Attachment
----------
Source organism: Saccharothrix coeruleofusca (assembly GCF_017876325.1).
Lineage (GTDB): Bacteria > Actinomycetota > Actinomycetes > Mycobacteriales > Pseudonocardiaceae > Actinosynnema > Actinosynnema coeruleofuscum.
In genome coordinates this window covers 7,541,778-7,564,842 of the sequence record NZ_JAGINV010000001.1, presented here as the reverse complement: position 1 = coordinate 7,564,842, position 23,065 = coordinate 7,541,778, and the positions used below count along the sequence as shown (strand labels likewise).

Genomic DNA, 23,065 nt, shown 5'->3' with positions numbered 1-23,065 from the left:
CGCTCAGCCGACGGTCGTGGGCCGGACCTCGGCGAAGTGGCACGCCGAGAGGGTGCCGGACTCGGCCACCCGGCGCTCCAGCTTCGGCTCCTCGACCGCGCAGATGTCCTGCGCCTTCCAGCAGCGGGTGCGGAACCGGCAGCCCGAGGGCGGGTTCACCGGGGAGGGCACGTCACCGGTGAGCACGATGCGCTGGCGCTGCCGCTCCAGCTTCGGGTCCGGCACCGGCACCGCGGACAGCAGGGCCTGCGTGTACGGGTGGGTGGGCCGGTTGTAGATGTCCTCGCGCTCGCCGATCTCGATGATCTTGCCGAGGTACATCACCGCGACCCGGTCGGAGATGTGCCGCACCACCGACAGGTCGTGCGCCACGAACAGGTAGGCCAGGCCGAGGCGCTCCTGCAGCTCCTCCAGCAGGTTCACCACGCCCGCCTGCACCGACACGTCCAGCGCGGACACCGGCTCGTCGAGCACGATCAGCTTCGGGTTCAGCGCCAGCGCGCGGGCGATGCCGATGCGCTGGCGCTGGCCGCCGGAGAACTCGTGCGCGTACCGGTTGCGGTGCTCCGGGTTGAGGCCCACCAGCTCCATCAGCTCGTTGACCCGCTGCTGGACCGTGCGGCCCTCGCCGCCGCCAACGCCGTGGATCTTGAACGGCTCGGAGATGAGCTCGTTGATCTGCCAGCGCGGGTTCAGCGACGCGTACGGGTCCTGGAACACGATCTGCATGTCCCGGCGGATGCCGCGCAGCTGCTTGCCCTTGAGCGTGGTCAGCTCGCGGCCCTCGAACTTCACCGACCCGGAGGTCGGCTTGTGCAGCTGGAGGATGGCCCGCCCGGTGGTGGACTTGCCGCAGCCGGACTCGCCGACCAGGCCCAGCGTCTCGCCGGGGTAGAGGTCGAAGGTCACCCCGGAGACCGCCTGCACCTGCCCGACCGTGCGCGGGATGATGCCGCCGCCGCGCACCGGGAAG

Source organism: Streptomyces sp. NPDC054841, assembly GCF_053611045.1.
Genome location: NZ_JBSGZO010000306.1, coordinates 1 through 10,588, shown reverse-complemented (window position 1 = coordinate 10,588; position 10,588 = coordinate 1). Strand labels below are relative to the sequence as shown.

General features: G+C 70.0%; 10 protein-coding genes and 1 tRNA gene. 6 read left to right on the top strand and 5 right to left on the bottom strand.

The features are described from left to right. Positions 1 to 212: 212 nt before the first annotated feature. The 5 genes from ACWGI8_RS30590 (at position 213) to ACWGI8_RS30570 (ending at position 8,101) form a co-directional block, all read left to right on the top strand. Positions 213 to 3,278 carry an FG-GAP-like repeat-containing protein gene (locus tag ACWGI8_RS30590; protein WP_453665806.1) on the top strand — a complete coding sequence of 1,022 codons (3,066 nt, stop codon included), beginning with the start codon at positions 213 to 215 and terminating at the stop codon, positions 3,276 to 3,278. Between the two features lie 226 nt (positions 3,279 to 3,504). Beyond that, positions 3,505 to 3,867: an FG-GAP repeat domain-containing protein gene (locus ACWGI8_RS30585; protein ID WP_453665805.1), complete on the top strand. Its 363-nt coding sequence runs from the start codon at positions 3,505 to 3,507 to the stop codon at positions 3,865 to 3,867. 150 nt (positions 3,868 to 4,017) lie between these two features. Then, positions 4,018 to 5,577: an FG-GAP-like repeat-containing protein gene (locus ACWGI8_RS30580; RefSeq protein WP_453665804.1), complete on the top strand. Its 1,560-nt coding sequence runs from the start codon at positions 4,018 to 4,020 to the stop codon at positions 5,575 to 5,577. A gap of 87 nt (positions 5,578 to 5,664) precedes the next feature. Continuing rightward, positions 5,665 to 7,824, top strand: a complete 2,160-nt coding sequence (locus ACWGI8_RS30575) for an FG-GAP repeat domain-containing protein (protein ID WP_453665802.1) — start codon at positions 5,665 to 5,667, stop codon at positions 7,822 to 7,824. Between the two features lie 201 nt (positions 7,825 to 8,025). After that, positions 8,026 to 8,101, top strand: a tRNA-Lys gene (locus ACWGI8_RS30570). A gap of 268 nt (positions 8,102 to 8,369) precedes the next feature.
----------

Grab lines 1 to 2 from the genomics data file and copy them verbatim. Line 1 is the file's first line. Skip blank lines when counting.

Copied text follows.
Source organism: Saccharothrix coeruleofusca (assembly GCF_017876325.1).
Lineage (GTDB): Bacteria > Actinomycetota > Actinomycetes > Mycobacteriales > Pseudonocardiaceae > Actinosynnema > Actinosynnema coeruleofuscum.